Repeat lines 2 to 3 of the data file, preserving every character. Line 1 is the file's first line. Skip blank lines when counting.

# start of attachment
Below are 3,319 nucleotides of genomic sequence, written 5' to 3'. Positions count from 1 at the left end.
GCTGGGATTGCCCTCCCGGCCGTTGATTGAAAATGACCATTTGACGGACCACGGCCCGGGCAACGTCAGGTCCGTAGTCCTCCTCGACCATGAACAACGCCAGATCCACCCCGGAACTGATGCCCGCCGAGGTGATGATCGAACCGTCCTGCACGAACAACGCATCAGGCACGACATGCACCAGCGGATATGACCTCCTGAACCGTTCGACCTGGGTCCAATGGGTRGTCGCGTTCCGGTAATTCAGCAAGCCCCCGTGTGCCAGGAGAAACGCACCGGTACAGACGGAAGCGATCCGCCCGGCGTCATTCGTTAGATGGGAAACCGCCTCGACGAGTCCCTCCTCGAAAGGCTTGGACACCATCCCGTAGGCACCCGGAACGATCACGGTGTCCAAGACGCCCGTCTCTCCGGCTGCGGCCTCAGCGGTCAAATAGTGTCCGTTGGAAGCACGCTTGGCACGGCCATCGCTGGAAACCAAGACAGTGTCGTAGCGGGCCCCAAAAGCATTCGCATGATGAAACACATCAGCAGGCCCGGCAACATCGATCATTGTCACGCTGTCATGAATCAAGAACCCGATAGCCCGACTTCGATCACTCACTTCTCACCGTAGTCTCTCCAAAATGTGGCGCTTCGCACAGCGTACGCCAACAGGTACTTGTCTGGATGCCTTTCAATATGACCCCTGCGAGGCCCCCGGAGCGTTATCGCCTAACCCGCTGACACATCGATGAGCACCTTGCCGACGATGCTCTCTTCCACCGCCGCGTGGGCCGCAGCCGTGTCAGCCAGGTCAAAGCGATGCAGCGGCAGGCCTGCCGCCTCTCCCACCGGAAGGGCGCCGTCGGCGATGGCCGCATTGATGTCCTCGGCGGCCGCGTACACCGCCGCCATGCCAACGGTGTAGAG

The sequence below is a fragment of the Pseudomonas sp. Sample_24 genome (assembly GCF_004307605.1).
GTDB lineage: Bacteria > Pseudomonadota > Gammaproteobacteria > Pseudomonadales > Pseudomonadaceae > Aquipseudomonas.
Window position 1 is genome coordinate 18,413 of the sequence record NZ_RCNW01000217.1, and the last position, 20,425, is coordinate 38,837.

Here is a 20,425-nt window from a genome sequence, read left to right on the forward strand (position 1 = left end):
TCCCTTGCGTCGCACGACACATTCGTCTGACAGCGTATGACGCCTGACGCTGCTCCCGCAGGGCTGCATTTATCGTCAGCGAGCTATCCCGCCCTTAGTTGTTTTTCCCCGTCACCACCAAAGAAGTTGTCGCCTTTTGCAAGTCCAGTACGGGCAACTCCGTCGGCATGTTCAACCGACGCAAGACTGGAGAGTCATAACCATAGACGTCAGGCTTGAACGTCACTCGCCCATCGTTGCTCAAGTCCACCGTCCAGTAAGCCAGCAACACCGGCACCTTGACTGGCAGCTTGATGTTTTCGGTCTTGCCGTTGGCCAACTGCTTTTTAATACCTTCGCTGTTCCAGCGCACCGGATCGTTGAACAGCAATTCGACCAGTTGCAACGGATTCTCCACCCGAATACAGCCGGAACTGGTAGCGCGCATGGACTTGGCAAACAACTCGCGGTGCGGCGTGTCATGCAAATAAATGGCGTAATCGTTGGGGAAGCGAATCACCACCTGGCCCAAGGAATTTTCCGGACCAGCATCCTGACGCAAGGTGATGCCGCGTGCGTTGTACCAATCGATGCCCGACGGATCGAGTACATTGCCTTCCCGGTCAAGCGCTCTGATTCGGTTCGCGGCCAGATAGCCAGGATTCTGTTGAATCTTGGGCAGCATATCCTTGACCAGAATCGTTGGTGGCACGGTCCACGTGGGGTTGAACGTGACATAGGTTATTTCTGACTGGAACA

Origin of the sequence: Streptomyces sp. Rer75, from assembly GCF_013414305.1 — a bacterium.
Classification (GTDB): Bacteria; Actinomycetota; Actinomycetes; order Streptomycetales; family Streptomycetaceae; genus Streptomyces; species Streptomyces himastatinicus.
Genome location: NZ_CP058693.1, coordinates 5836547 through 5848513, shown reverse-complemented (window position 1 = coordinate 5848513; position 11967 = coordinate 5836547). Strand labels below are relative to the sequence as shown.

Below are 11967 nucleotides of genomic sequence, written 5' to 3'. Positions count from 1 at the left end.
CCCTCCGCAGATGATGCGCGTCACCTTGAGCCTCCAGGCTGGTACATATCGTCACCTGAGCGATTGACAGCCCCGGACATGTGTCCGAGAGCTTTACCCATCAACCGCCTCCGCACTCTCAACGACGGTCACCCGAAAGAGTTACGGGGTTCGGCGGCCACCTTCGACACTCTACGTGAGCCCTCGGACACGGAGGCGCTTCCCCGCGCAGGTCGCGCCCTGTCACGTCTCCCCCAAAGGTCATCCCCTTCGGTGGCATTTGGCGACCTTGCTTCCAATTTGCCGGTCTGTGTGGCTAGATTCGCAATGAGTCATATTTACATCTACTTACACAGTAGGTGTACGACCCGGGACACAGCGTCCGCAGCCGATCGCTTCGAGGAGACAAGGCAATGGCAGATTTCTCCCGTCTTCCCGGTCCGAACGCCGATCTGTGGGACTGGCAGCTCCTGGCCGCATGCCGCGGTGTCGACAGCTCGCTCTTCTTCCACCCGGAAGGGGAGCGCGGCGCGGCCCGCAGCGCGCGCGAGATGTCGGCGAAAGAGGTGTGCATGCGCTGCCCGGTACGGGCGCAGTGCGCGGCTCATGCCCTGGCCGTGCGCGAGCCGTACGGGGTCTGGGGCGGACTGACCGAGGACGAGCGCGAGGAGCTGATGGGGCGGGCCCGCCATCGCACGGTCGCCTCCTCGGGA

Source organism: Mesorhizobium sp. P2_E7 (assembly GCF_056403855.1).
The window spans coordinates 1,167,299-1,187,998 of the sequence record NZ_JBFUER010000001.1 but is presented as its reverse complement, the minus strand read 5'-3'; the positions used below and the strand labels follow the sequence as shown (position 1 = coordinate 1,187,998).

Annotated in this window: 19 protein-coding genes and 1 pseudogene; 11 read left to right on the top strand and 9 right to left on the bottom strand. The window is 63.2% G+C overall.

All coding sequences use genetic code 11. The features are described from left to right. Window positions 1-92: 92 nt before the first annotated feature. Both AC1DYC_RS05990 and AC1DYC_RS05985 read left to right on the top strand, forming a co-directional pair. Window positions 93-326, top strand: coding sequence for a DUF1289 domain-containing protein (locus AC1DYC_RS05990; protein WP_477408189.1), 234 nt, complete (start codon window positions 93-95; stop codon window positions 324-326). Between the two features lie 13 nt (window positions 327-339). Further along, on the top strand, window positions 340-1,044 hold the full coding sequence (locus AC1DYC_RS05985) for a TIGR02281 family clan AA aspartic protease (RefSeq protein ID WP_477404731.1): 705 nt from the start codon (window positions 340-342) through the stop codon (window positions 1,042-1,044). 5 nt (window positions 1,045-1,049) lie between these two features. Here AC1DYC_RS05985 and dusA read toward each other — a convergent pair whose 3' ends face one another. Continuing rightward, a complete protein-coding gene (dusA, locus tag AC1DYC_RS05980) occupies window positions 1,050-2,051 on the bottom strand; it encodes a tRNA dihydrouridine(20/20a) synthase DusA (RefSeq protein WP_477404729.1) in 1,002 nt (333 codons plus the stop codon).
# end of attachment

GCTGGGATTGCCCTCCCGGCCGTTGATTGAAAATGACCATTTGACGGACCACGGCCCGGGCAACGTCAGGTCCGTAGTCCTCCTCGACCATGAACAACGCCAGATCCACCCCGGAACTGATGCCCGCCGAGGTGATGATCGAACCGTCCTGCACGAACAACGCATCAGGCACGACATGCACCAGCGGATATGACCTCCTGAACCGTTCGACCTGGGTCCAATGGGTRGTCGCGTTCCGGTAATTCAGCAAGCCCCCGTGTGCCAGGAGAAACGCACCGGTACAGACGGAAGCGATCCGCCCGGCGTCATTCGTTAGATGGGAAACCGCCTCGACGAGTCCCTCCTCGAAAGGCTTGGACACCATCCCGTAGGCACCCGGAACGATCACGGTGTCCAAGACGCCCGTCTCTCCGGCTGCGGCCTCAGCGGTCAAATAGTGTCCGTTGGAAGCACGCTTGGCACGGCCATCGCTGGAAACCAAGACAGTGTCGTAGCGGGCCCCAAAAGCATTCGCATGATGAAACACATCAGCAGGCCCGGCAACATCGATCATTGTCACGCTGTCATGAATCAAGAACCCGATAGCCCGACTTCGATCACTCACTTCTCACCGTAGTCTCTCCAAAATGTGGCGCTTCGCACAGCGTACGCCAACAGGTACTTGTCTGGATGCCTTTCAATATGACCCCTGCGAGGCCCCCGGAGCGTTATCGCCTAACCCGCTGACACATCGATGAGCACCTTGCCGACGATGCTCTCTTCCACCGCCGCGTGGGCCGCAGCCGTGTCAGCCAGGTCAAAGCGATGCAGCGGCAGGCCTGCCGCCTCTCCCACCGGAAGGGCGCCGTCGGCGATGGCCGCATTGATGTCCTCGGCGGCCGCGTACACCGCCGCCATGCCAACGGTGTAGAG

The sequence below is a fragment of the Pseudomonas sp. Sample_24 genome (assembly GCF_004307605.1).